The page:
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About square_25

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  1. Ah, I see that. I still think there's value in really talking things through and both of you trying to get down to as basic a level as you can together. But you're right, I'm sort of taking for granted that I've thought about how to teach mathematics quite a lot. I think ability to persevere is not entirely gendered, although I see what you're saying! But for example, as a little kid, tricky things just made me more determined, whereas my daughter just gives up. Kids seem to have different tolerance for being stuck. The societal messaging is a huge problem, too, though :-(. I think I mentioned earlier, but in one of our local classes, one of the teachers said something like "don't be one of those girls that's bad at math!" when the girls were acting up or not listening. Way to reinforce the stereotype... luckily, my daughter KNOWS that she's gifted in math. But I don't think the girls that message was directed towards had that confidence.
  2. I like guided discovery, which I don't think is something people do for some reason. I don't like leaving big things to be discovered, since it's super inefficient. On the other hand, I find that facts that are prompted by examples and practice stick way better than things that come "from above": from a teacher or from a workbook or whatever telling you so. But yes, it helps that I feel very comfortable with math. On the other hand, mathematics on this level is not super tricky. And if you don't know exactly the "right way" to do something, that mightn't even be bad for your kids to observe: it's good for them to realize that math is basically just a bunch of observations about abstract quantities that we can all talk about and get wrong and use logic to muddle our way through. I like math to feel alive :-).
  3. Honestly, that sounds like a mental block, since it sounds like she can group tens and group ones and understands place value ;-). It sounds a lot better than it did at first! Just sounds like you need to take a break and go at it from a different angle next time. I'd recommend not doing any of this for a few weeks, then start it up again using mental math, no paper at all. It sounds like her memory is good and she can do this when you talk it out, so that might make it less scary.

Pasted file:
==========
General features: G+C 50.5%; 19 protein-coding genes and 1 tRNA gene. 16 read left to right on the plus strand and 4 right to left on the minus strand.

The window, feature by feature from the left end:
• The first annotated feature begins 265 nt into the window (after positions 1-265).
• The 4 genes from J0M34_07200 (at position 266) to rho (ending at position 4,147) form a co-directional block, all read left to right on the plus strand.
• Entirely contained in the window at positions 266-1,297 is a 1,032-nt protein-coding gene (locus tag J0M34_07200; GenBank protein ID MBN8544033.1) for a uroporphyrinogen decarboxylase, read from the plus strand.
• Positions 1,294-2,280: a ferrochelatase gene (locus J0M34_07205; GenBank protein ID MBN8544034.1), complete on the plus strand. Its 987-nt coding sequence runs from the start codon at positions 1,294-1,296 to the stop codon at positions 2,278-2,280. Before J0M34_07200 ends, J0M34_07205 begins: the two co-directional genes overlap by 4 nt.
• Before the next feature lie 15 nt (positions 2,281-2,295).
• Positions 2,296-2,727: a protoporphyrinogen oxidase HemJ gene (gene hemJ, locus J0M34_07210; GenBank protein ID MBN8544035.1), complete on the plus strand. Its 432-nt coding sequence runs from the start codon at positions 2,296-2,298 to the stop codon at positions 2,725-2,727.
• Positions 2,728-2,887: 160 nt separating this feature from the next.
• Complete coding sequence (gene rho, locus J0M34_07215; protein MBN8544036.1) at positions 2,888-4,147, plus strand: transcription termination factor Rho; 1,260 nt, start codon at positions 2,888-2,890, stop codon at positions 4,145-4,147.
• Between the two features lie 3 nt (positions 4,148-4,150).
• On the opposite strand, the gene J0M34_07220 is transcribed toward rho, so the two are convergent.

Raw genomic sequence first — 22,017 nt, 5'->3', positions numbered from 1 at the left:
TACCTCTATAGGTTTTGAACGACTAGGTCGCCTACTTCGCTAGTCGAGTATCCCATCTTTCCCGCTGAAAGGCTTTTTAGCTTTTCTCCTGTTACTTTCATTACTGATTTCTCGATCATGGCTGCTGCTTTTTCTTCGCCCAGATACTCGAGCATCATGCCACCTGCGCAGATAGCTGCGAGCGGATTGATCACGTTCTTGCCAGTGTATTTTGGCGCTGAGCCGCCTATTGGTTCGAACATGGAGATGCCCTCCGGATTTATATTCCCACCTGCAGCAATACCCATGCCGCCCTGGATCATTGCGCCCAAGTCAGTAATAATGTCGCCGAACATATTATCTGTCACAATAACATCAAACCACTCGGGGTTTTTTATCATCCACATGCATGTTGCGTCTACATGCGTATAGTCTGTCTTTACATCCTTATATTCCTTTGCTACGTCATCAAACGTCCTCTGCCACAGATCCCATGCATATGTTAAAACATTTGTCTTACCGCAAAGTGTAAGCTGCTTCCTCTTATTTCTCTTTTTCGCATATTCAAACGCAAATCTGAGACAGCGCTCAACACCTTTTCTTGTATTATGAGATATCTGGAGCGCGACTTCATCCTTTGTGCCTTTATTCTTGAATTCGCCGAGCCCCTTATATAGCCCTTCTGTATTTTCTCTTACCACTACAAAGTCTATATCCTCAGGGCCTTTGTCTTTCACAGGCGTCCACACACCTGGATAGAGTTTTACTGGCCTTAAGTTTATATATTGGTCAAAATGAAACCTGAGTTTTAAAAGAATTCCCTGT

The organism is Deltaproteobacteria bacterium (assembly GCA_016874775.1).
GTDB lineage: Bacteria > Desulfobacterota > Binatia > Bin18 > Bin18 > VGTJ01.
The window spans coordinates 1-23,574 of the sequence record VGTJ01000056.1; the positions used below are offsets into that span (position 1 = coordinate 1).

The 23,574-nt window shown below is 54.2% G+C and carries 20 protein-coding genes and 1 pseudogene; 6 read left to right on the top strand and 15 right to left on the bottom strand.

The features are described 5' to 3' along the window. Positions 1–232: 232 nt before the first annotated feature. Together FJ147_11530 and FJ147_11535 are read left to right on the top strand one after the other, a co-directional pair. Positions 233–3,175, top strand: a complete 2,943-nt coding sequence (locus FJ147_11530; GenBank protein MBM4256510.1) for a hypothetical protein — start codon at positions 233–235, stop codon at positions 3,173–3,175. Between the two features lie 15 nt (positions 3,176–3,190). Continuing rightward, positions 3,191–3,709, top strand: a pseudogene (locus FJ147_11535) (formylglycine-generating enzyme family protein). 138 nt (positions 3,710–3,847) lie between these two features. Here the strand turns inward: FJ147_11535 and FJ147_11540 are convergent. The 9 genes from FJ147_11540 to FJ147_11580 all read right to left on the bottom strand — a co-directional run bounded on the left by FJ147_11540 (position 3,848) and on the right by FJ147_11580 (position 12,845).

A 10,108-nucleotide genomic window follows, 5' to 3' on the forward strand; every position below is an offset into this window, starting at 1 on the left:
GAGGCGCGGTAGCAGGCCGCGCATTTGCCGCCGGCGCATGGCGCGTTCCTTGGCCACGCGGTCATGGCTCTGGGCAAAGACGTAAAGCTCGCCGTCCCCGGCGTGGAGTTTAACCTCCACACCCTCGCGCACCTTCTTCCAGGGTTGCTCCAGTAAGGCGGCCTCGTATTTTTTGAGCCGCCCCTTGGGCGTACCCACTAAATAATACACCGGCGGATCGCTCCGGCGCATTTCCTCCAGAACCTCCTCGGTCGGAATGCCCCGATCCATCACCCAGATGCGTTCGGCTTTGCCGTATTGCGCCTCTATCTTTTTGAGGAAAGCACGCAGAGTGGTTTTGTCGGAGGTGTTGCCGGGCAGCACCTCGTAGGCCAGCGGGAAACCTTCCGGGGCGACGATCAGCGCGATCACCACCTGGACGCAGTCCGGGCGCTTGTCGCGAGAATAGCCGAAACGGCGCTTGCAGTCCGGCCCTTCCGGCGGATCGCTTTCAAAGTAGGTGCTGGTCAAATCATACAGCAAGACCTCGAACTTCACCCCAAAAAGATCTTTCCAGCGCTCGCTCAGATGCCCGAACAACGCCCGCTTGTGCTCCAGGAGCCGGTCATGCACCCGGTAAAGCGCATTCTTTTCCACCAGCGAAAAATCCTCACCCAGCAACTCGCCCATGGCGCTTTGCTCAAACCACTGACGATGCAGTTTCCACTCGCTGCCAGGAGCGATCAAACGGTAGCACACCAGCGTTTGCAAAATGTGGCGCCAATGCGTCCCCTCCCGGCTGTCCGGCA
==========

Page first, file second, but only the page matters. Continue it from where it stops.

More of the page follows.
4. Well, that's easier! 😄 By the way, responding to earlier points: I actually don't love and have never had tons of luck showing different strategies to kids. For example, I actually think the number line makes a lot of things less intuitive and obscures the fact that you can move objects around. (I know number lines are popular, I'm just not sold.) What I tend to prefer is to show them the idea, and have them voice their ideas and do things in any way they can. Then I'll gently nudge towards different ways of doing things while validating their methods. For example, when I started with subtraction, I REALLY wanted my daughter to do things like 81 - 79 and 81 - 12 using different strategies. I mean, there are different efficient methods for those! But showing her both of those just confused her. I saw her starting to strain to memorize the different algorithms as she did this. So I gave up. I thought, it makes sense to her to first take away the groups of tens, then the groups of ones, that's fine. She did 81 - 79 inefficiently for a while and we worked on "fact families" using pictures with a boxes for a while. And I encouraged her to "check her answer" using addition. And eventually, I nudged her towards doing these questions differently than 81 - 12. But it turned out to be important for her to have full ownership of the ideas and to do what made sense to her and what clicked. Strategies can wait to be discovered :-). They make way more sense to the kids when they come up with them, anyway.